OTTAWA — A day after health-funding talks broke down, Ontario Premier Kathleen Wynne renewed a call for Justin Trudeau to examine the contentious issue face-to-face with provincial and territorial leaders.
Negotiations on a new, long-term funding plan for health appeared to collapse Monday when the provinces rejected what they described as an inadequate offer from the federal government.
But Wynne told The Canadian Press on Tuesday that Ontario officials are already re-engaged with Ottawa on the issue and are once again pushing for the prime minister to get personally involved in future discussions for a new health-care deal.
"We need to see that conversation happen," Wynne said of a first ministers meeting.
"I hope that we'll see that opportunity in the not too distant future."
She's not the only premier requesting a meeting with Trudeau on health, Quebec Finance Minister Carlos Leitao said late Monday.
Leitao participated in a joint phone call with the premiers on Monday because Quebec Premier Philippe Couillard was unavailable.
During the call, he said the premiers agreed that health talks should be continued at the first ministers level.
Trudeau, however, has no plans "at this point" to meet the premiers on health, his spokeswoman Andree-Lyne Halle wrote in an email Tuesday.
In September, provincial and territorial leaders wrote to Trudeau requesting a meeting on health funding, but the prime minister declined. Trudeau and the premiers had fruitless discussions on the issue earlier this month when they met for climate-change talks.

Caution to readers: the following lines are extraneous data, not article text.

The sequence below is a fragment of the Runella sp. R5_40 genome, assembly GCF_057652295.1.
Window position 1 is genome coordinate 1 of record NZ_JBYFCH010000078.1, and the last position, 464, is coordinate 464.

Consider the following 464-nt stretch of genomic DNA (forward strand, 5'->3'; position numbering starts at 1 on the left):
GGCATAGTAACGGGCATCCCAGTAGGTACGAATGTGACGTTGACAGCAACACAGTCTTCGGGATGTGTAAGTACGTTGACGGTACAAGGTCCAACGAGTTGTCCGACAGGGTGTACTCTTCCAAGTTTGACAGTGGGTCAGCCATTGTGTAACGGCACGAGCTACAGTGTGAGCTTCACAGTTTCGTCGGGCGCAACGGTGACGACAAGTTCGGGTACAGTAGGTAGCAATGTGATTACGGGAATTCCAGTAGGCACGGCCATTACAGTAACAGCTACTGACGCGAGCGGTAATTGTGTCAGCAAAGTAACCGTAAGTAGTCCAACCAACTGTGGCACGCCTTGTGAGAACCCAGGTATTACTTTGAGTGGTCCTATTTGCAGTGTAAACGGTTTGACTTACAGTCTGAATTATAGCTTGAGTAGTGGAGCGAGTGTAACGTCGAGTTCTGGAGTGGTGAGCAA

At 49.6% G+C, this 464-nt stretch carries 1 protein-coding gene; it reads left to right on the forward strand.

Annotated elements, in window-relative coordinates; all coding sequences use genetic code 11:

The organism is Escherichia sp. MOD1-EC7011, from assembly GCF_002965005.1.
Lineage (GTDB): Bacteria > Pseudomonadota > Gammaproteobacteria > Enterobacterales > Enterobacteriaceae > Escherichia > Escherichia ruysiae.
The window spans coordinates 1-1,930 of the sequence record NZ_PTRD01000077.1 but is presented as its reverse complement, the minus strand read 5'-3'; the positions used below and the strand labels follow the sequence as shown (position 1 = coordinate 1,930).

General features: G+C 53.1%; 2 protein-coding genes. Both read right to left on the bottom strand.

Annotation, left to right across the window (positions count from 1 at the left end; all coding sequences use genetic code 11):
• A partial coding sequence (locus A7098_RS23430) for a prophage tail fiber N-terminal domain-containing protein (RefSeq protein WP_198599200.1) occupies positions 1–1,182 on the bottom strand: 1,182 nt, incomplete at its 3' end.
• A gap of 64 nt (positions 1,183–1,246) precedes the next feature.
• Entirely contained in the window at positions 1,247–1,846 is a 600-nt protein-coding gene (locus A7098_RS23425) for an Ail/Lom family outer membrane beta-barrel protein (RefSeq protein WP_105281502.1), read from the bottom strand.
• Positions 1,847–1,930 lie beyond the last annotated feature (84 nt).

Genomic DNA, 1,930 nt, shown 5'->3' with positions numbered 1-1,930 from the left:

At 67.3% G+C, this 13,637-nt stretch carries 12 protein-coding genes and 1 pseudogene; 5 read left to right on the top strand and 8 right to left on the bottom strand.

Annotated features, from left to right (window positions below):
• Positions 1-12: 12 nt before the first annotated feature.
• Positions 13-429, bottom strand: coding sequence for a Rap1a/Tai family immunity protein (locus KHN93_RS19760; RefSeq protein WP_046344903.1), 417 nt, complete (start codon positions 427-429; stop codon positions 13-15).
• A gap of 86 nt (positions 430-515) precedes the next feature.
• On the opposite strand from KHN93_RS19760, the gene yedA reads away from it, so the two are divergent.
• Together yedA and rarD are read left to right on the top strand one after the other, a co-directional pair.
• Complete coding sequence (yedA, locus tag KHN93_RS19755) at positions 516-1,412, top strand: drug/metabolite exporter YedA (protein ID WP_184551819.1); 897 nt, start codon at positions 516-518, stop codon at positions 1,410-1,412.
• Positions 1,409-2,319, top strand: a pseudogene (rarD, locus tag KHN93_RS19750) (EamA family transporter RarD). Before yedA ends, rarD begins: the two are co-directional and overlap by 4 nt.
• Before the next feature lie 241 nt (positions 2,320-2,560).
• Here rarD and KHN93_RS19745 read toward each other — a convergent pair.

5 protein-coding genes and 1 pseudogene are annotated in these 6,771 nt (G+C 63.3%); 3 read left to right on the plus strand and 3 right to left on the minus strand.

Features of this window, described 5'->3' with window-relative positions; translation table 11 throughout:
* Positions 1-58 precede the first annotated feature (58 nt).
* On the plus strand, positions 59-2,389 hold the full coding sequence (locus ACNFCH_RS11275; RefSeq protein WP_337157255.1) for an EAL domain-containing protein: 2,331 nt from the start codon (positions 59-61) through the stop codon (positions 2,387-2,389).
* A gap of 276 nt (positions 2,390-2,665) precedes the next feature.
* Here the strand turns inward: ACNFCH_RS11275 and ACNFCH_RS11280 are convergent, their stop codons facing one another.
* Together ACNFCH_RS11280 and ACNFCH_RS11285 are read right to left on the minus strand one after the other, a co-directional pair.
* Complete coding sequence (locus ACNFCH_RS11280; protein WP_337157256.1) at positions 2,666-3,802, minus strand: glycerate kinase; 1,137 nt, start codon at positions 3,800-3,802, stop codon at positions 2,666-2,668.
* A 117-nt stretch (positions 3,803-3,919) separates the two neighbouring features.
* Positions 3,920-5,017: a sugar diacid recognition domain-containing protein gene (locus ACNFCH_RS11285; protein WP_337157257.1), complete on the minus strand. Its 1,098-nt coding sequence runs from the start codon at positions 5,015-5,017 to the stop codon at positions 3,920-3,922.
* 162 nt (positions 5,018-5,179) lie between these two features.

On Monday, finance and health ministers from the provinces and territories refused to accept an offer from the Trudeau government following meetings in Ottawa.
After a deal couldn't be reached by the end of the day, the federal government pulled its offer.
But at least on some fronts, federal-provincial talks were still alive Tuesday.
Late Monday, New Brunswick Finance Minister Cathy Rogers confirmed that her province was continuing discussions with Ottawa on a potential bilateral deal. In a statement, Rogers said she was pleased with the federal offer for New Brunswick.
Federal sources say other provinces may also be considering bilateral agreements with Ottawa, but they didn't identify which ones.
Wynne insisted Tuesday that Ontario is staying focused on a national deal, which she believes would be in the country's best interest.
Saskatchewan Health Minister Jim Reiter agreed that a national agreement would be the best option, though he added that provinces can certainly negotiate one-on-one with Ottawa, if they wish.
Either way, Reiter predicted a lot of health-care chatter across Canada.
"I'm sure the phone lines are burning up across the country right now — I don't know what's going to come out of this," he said.
On Monday, the provinces declined the federal offer because they said it was too low. They warned it would starve their critically important health budgets — and hurt their ability to provide services to the public.